Despite its relative infancy, the potential for blockchain technology to disrupt the insurance industry and change the way we share data, process claims and prevent fraud is intriguing. Statistics indicate that only 17% of California households carry earthquake insurance even though the likelihood of experiencing losses from an earthquake are high; so can blockchain facilitate trust in such a case? Blockchain and Dapps offer the insurance industry great potential in terms of transparency to streamline the payments of claims and premiums.
These two technologies have the potential to enhance the significant digital transformation that is already taking place in the insurance industry. Data is critical and forms the basis of the industry as well as the transformation. For instance, underwriters and actuaries use the ever expanding space of data to build models which help to accurately estimate risk and then price it accordingly. One of the most exciting models that employ blockchain is telematics. Insurers are making use of data from sensors to help price motor risk more accurately thus helping in reducing the premiums for the young and safer drivers. This technology is even finding application in home insurance. Another example is everledger which uses blockchain to create a distributed ledger that contains a record particular details for precious stones. This ledger has come in handy in helping insurers trace the history of each stone (including any records of past claims made on the particular stone) and thus detect and prevent any fraudulent activities.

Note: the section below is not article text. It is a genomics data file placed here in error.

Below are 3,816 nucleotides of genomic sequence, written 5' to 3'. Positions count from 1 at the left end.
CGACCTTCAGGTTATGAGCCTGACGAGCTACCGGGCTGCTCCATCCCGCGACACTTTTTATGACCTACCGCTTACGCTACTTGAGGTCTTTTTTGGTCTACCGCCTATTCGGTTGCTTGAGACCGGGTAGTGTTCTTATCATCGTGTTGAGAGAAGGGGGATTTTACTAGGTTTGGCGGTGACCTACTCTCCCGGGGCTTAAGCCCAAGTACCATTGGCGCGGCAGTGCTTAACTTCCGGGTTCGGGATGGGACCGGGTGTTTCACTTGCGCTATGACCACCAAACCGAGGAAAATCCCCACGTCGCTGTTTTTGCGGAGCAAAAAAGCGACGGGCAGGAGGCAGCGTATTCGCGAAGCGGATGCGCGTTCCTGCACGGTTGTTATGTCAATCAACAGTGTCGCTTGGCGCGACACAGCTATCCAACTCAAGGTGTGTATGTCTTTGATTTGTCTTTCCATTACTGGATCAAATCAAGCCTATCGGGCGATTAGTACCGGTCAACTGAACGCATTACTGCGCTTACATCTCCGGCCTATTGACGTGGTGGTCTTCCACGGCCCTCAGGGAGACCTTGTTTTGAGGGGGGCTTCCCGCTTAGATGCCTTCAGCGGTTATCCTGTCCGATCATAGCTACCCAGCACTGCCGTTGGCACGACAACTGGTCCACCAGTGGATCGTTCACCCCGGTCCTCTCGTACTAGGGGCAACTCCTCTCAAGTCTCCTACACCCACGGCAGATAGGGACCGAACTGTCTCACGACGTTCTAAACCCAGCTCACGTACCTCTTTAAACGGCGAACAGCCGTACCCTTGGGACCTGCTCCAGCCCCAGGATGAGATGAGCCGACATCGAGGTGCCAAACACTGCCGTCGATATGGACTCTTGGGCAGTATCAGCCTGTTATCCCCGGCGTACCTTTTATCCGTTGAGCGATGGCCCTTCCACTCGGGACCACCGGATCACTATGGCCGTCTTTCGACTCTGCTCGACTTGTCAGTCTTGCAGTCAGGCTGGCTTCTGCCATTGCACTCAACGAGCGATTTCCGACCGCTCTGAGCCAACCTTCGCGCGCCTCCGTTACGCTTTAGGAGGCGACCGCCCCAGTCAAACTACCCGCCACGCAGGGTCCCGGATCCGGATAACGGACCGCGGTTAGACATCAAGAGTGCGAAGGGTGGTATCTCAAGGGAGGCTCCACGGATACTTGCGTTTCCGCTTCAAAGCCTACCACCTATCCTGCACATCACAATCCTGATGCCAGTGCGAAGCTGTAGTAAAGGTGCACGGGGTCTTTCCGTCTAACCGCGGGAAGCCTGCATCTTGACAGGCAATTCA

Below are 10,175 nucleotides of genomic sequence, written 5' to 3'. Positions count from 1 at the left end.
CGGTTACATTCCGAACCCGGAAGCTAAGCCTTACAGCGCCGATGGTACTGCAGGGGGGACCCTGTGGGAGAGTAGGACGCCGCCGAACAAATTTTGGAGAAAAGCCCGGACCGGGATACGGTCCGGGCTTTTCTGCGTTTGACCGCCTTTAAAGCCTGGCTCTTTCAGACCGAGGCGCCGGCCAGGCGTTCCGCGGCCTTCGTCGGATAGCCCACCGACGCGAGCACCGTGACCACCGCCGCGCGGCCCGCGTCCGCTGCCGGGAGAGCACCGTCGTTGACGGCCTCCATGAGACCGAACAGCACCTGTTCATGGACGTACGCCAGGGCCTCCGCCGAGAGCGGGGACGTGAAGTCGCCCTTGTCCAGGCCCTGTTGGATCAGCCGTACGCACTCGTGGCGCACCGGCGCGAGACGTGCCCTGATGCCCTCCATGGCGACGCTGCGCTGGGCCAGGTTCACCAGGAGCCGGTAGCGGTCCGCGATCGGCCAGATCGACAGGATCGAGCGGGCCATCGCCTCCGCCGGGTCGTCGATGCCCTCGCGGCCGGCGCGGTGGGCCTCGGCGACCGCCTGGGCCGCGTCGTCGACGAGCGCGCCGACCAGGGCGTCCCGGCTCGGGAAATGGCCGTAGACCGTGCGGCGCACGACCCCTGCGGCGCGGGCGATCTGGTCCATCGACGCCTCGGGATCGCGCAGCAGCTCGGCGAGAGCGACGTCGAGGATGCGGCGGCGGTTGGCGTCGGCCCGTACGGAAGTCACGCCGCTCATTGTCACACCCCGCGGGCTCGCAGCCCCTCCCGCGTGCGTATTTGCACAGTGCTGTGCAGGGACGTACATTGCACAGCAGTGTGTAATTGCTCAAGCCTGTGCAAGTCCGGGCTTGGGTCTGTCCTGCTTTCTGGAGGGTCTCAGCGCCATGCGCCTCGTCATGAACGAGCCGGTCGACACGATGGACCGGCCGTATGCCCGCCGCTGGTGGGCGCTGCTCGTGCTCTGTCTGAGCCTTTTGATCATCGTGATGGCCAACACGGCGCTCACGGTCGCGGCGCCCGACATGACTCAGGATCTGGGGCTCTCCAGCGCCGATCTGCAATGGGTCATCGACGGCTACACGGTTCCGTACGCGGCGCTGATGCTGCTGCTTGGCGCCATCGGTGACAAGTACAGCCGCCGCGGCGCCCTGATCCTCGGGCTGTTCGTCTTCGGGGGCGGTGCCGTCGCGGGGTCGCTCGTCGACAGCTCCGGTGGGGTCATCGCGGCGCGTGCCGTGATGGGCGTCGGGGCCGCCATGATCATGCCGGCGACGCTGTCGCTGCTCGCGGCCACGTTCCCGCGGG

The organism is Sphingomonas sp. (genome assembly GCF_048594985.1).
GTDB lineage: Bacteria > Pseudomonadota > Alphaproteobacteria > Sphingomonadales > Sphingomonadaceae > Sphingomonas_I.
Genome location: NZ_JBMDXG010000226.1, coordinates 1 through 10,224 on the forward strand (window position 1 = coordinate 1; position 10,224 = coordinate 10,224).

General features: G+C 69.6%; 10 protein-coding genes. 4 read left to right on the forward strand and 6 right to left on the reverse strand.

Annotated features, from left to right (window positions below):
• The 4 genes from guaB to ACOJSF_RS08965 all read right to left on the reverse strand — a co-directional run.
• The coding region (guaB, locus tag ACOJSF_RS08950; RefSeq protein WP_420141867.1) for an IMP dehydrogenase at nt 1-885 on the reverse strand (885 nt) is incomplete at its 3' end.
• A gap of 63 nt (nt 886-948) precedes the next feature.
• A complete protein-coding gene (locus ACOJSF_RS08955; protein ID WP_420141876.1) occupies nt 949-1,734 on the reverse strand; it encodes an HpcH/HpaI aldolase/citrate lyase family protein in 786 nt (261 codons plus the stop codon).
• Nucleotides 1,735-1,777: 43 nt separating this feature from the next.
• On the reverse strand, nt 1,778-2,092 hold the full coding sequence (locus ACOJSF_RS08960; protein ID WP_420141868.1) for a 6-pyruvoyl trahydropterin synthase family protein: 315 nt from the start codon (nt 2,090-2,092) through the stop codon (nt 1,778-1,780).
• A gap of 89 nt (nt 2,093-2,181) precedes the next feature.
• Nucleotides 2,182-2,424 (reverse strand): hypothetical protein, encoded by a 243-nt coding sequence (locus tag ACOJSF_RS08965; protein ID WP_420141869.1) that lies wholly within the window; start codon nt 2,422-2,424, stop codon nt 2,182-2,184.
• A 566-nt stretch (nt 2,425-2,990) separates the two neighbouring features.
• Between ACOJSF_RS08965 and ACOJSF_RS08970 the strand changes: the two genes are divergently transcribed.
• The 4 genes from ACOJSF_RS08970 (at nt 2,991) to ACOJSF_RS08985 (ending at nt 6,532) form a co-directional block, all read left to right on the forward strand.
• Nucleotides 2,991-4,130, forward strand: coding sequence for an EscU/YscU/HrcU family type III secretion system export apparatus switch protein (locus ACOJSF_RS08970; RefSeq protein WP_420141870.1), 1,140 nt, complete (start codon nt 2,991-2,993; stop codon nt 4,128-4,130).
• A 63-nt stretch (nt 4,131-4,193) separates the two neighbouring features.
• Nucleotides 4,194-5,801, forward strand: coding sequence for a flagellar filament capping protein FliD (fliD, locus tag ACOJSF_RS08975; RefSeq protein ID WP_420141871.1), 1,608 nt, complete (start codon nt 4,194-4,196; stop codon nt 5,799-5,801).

Many in the insurance industry are currently looking at ways of employing blockchain within the organization rather than exploring the potential of blockchain to impact the whole industry.
Blockchain and Disaster Management
Disasters — natural and man-made — can suddenly and unpredictably devastate communities and cripple regional economies. During fiscal years 2005 and 2014, federal, state, and local governments have faced unprecedented costs for disaster response and recovery.